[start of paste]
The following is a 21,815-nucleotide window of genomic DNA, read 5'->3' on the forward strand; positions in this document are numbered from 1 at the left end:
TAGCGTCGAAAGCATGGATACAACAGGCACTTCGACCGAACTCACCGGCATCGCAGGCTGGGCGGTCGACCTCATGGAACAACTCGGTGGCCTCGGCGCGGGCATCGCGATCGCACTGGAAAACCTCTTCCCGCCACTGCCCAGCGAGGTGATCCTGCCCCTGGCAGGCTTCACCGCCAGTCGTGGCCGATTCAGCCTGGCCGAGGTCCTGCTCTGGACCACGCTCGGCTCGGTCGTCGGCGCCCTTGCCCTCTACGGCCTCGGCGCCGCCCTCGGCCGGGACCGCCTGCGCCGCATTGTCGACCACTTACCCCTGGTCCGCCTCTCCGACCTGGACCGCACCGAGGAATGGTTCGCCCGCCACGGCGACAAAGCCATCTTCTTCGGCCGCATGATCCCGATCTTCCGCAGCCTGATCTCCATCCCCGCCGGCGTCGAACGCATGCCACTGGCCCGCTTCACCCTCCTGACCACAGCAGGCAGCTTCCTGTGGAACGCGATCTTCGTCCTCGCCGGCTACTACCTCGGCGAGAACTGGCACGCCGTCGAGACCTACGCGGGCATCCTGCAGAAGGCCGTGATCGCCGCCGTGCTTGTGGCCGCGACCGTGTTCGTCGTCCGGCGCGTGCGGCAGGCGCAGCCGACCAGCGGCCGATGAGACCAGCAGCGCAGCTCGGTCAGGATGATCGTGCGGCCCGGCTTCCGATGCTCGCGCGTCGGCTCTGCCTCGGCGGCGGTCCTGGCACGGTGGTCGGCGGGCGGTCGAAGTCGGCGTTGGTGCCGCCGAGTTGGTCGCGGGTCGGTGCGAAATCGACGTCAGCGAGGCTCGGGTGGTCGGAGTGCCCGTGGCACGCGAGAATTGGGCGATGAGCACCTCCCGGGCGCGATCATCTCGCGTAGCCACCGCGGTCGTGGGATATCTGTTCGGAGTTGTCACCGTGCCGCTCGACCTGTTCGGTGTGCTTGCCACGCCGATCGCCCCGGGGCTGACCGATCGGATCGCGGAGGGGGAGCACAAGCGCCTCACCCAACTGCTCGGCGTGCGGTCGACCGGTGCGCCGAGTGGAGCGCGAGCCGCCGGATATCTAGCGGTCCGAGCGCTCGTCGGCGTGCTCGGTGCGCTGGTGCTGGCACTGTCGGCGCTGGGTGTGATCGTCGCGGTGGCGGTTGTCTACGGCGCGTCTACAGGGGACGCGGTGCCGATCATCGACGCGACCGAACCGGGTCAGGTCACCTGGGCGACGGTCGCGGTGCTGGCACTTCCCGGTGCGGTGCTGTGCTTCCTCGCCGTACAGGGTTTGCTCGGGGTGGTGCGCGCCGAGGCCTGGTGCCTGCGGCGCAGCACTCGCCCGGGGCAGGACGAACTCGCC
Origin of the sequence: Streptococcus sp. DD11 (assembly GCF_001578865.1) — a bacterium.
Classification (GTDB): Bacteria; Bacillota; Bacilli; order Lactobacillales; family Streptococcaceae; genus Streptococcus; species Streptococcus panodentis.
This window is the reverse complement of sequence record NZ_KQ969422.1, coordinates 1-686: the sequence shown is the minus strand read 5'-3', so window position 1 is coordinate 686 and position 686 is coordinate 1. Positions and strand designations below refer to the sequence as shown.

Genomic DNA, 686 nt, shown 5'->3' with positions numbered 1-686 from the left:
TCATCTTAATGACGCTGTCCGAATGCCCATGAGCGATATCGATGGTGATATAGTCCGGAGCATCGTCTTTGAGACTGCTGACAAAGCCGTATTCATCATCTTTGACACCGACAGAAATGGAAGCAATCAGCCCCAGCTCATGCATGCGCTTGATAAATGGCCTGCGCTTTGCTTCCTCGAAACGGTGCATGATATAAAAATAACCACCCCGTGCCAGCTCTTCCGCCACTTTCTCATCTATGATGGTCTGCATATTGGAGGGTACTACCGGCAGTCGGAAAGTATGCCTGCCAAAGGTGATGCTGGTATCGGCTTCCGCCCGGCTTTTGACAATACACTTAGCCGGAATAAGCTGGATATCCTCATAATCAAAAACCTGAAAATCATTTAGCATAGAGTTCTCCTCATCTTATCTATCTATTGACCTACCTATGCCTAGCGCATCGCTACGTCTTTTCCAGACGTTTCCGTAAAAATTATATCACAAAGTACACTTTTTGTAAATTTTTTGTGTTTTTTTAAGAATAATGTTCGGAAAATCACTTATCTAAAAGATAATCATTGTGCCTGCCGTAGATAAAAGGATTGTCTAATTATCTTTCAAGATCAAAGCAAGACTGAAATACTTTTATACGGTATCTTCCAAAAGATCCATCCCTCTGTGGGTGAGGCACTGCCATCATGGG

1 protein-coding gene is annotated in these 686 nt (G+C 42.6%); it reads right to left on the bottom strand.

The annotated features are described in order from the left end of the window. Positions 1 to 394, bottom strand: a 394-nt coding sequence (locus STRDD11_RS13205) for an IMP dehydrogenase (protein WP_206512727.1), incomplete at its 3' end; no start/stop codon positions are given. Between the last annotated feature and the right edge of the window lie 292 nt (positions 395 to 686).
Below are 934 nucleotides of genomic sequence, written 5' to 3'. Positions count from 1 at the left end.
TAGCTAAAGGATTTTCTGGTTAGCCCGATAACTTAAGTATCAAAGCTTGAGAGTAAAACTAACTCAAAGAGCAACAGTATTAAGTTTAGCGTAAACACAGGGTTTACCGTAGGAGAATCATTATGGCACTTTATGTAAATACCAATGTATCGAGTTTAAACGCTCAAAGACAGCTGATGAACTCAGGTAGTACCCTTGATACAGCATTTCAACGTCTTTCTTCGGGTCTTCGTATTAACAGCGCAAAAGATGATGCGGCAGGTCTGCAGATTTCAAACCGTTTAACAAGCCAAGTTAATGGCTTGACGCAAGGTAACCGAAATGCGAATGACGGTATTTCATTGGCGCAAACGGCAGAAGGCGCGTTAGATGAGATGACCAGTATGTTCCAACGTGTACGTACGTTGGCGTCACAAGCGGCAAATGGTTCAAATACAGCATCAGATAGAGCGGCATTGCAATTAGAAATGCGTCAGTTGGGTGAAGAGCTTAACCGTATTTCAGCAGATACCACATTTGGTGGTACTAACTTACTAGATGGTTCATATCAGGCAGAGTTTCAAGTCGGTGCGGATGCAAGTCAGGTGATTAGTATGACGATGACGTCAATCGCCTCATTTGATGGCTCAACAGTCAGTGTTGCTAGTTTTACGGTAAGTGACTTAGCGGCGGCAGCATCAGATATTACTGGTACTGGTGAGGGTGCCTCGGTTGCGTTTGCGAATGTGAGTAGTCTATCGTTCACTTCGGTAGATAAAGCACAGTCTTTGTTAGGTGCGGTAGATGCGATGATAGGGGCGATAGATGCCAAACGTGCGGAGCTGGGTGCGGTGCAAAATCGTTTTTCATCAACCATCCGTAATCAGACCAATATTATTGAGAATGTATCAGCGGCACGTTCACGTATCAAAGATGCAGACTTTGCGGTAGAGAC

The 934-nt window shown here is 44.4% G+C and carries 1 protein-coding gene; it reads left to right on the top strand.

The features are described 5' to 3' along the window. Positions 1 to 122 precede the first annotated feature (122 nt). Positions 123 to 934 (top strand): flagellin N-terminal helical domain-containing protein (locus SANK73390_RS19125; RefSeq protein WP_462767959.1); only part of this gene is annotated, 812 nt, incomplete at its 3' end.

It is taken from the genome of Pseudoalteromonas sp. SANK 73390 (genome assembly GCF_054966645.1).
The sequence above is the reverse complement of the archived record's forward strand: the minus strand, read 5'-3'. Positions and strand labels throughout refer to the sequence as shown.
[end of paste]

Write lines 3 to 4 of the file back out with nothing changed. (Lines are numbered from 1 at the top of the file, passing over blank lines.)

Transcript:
Origin of the sequence: Streptococcus sp. DD11 (assembly GCF_001578865.1) — a bacterium.
Classification (GTDB): Bacteria; Bacillota; Bacilli; order Lactobacillales; family Streptococcaceae; genus Streptococcus; species Streptococcus panodentis.